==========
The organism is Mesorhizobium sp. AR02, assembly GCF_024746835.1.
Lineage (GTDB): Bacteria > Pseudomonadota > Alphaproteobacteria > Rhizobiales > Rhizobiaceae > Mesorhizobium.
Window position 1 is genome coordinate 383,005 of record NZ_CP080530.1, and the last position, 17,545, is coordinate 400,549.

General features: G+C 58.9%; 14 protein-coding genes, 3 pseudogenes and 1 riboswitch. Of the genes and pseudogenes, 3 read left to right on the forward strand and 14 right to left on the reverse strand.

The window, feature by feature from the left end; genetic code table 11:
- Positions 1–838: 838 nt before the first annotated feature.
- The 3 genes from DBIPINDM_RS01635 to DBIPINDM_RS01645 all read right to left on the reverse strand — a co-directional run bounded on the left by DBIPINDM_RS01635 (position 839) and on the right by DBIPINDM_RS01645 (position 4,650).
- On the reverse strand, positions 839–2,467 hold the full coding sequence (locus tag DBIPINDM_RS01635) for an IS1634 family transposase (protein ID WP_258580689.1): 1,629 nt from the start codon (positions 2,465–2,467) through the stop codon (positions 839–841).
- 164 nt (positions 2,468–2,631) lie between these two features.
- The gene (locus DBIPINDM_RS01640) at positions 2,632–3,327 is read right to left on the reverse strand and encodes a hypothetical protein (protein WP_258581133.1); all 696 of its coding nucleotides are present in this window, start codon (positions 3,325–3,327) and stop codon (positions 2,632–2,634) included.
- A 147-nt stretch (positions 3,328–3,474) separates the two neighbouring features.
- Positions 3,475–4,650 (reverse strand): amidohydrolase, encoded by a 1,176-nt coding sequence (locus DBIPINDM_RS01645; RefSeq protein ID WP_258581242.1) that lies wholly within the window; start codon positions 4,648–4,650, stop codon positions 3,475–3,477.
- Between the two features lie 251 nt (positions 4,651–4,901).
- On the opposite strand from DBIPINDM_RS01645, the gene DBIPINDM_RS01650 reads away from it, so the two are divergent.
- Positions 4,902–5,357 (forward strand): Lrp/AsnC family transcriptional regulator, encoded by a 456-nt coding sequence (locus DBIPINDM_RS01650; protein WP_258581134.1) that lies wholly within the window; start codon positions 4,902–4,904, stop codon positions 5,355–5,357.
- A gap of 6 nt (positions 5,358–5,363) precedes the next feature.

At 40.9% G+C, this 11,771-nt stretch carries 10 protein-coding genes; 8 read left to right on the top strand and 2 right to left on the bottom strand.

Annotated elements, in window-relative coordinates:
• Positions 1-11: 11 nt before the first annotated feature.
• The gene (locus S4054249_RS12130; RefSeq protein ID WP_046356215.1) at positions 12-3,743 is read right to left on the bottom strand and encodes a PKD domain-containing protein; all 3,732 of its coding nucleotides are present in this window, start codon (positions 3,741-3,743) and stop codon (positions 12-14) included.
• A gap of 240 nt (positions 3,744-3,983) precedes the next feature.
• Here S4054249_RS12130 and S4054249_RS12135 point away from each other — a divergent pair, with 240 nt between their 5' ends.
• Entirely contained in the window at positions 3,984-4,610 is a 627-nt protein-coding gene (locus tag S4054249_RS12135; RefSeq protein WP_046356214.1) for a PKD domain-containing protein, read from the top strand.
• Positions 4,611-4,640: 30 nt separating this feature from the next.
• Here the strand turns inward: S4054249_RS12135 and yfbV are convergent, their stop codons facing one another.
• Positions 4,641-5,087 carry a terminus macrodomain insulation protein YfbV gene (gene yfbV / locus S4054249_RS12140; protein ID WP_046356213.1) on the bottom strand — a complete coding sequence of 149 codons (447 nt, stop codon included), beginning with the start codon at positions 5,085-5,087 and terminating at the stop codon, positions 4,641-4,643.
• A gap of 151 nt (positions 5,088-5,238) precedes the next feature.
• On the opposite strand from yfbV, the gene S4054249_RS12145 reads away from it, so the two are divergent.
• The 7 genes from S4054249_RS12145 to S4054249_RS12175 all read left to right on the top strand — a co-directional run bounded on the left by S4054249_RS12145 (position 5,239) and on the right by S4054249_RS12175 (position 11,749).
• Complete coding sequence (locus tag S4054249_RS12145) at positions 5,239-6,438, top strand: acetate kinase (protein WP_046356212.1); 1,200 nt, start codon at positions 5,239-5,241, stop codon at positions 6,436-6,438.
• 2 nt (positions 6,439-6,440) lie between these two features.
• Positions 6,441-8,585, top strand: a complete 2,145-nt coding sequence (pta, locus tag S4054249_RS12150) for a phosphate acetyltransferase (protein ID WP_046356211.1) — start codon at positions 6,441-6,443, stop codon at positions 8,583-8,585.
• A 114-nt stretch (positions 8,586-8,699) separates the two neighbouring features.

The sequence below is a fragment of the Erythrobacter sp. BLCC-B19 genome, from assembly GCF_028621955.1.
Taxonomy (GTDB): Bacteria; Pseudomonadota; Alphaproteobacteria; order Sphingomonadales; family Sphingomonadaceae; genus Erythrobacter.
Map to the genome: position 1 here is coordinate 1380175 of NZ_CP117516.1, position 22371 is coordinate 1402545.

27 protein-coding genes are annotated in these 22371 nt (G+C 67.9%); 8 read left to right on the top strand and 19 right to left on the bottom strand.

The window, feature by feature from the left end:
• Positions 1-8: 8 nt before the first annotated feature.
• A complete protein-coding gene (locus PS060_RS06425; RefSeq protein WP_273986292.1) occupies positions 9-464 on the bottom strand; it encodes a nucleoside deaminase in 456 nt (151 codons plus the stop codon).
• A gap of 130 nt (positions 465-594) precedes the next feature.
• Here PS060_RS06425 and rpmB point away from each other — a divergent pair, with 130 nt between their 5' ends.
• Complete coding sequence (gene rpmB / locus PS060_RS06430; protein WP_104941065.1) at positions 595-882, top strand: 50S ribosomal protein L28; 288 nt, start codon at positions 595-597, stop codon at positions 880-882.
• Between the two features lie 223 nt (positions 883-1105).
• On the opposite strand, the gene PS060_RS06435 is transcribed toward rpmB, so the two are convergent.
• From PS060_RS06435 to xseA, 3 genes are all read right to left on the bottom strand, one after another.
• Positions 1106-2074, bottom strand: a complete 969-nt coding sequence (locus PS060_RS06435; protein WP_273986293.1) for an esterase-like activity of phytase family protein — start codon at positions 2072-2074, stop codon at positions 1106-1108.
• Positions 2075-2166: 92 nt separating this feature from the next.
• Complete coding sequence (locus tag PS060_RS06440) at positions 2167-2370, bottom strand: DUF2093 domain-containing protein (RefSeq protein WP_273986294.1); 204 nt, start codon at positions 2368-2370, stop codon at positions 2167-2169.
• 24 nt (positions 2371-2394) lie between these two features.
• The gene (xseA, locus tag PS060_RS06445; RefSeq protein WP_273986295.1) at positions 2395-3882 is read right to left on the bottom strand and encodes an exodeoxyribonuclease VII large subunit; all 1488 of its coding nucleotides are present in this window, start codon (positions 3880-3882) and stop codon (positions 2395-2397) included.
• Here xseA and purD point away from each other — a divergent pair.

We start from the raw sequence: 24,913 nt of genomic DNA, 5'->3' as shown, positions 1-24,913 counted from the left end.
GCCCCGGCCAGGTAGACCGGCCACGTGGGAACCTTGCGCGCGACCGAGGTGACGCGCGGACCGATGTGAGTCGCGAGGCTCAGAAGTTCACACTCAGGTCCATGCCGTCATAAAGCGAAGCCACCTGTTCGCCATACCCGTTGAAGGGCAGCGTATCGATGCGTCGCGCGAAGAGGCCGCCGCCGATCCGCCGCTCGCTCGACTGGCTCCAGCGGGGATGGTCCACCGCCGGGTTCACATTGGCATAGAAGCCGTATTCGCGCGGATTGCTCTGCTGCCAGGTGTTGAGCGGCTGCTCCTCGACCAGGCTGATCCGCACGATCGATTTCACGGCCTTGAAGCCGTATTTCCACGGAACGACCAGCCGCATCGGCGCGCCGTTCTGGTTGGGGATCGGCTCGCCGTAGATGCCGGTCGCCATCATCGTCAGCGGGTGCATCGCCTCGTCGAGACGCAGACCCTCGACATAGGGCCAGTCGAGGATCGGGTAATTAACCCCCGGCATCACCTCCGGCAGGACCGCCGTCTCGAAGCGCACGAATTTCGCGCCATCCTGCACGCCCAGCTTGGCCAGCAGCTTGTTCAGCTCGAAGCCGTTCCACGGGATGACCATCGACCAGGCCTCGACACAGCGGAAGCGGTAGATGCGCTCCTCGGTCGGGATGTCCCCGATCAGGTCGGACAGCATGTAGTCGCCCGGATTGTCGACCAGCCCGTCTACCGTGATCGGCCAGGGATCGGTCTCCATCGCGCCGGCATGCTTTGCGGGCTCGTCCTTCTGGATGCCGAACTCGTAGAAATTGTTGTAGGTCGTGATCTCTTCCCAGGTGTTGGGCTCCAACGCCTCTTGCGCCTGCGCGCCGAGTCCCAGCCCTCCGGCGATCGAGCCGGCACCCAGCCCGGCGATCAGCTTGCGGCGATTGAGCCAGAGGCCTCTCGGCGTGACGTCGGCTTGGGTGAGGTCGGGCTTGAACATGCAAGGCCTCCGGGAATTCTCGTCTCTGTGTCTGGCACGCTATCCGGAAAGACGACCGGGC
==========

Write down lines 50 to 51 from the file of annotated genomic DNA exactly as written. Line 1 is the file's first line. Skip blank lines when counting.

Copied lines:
• 24 nt (positions 2371-2394) lie between these two features.
• The gene (xseA, locus tag PS060_RS06445; RefSeq protein WP_273986295.1) at positions 2395-3882 is read right to left on the bottom strand and encodes an exodeoxyribonuclease VII large subunit; all 1488 of its coding nucleotides are present in this window, start codon (positions 3880-3882) and stop codon (positions 2395-2397) included.